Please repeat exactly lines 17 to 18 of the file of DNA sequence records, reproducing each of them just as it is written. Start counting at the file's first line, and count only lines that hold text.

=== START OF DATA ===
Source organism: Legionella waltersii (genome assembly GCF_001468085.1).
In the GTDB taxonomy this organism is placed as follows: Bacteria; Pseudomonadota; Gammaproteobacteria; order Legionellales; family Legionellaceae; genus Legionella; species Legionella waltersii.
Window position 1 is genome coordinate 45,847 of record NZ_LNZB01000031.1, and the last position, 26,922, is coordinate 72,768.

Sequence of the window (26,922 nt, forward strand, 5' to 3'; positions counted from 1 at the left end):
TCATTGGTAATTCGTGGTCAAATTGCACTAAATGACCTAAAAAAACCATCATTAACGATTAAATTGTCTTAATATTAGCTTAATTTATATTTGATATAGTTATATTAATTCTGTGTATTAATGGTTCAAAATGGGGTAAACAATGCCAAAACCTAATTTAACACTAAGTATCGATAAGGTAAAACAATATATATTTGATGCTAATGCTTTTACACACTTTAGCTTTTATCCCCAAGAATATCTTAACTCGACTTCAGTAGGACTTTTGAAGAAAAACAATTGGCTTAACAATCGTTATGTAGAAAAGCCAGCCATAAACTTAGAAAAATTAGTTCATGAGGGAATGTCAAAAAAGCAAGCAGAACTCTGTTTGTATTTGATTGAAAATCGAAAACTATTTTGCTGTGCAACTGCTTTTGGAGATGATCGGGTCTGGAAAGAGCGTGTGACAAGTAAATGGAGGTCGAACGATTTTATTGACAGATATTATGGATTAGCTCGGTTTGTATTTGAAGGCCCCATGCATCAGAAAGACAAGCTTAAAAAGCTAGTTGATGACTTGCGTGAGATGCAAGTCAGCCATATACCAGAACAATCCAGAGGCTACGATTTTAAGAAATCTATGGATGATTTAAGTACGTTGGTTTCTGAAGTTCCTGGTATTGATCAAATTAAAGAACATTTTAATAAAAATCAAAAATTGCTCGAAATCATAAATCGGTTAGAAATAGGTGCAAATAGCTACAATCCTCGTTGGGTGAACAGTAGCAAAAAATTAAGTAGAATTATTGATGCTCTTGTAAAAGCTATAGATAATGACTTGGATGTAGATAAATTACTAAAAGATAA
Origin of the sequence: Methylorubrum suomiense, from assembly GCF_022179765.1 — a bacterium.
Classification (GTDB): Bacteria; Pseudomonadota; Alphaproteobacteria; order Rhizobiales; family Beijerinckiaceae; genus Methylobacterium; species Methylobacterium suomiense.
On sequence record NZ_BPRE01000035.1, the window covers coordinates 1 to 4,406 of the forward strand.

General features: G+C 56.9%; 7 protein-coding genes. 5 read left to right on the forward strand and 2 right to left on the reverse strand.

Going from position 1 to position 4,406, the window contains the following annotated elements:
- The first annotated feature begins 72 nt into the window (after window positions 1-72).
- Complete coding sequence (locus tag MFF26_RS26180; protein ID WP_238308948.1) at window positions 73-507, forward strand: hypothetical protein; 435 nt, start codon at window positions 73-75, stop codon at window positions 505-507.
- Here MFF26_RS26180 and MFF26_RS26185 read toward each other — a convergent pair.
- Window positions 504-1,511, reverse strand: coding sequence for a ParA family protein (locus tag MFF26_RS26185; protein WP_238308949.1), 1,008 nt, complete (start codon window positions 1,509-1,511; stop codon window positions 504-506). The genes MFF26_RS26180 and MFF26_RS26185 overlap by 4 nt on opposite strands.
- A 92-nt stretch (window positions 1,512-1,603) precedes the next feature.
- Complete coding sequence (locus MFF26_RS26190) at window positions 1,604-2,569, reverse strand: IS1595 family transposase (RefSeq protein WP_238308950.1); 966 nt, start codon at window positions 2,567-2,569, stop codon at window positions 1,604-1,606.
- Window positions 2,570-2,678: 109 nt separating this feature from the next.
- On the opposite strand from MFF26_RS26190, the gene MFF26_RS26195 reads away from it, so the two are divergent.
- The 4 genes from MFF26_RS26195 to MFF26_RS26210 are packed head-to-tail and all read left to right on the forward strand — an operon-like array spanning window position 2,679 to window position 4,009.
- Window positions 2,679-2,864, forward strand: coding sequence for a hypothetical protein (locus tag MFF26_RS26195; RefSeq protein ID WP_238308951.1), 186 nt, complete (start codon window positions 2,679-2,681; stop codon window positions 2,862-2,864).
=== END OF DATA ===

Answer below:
- Window positions 2,570-2,678: 109 nt separating this feature from the next.
- On the opposite strand from MFF26_RS26190, the gene MFF26_RS26195 reads away from it, so the two are divergent.